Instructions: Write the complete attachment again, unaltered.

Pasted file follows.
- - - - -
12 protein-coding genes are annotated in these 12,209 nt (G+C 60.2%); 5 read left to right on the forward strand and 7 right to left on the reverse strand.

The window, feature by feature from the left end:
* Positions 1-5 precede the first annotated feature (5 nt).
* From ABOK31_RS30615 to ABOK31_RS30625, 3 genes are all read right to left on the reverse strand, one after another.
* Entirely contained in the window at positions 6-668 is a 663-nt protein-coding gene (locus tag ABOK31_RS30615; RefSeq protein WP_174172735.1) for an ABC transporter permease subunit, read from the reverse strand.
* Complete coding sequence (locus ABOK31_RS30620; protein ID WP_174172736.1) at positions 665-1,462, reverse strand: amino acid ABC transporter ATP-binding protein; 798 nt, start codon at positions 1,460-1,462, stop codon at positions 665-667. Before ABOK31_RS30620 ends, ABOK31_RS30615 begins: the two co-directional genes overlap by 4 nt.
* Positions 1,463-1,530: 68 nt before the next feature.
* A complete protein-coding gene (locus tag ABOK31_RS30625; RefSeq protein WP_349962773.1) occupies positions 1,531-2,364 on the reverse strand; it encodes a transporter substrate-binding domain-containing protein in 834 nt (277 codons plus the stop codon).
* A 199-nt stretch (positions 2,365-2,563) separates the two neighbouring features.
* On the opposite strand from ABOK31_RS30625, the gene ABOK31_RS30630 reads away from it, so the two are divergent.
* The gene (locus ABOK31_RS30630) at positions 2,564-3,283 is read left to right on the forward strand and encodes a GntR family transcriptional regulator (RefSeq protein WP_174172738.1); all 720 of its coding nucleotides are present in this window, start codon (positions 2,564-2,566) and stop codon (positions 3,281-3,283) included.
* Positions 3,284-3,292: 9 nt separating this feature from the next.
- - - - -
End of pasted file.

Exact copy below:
12 protein-coding genes are annotated in these 12,209 nt (G+C 60.2%); 5 read left to right on the forward strand and 7 right to left on the reverse strand.

The window, feature by feature from the left end:
* Positions 1-5 precede the first annotated feature (5 nt).
* From ABOK31_RS30615 to ABOK31_RS30625, 3 genes are all read right to left on the reverse strand, one after another.
* Entirely contained in the window at positions 6-668 is a 663-nt protein-coding gene (locus tag ABOK31_RS30615; RefSeq protein WP_174172735.1) for an ABC transporter permease subunit, read from the reverse strand.
* Complete coding sequence (locus ABOK31_RS30620; protein ID WP_174172736.1) at positions 665-1,462, reverse strand: amino acid ABC transporter ATP-binding protein; 798 nt, start codon at positions 1,460-1,462, stop codon at positions 665-667. Before ABOK31_RS30620 ends, ABOK31_RS30615 begins: the two co-directional genes overlap by 4 nt.
* Positions 1,463-1,530: 68 nt before the next feature.
* A complete protein-coding gene (locus tag ABOK31_RS30625; RefSeq protein WP_349962773.1) occupies positions 1,531-2,364 on the reverse strand; it encodes a transporter substrate-binding domain-containing protein in 834 nt (277 codons plus the stop codon).
* A 199-nt stretch (positions 2,365-2,563) separates the two neighbouring features.
* On the opposite strand from ABOK31_RS30625, the gene ABOK31_RS30630 reads away from it, so the two are divergent.
* The gene (locus ABOK31_RS30630) at positions 2,564-3,283 is read left to right on the forward strand and encodes a GntR family transcriptional regulator (RefSeq protein WP_174172738.1); all 720 of its coding nucleotides are present in this window, start codon (positions 2,564-2,566) and stop codon (positions 3,281-3,283) included.
* Positions 3,284-3,292: 9 nt separating this feature from the next.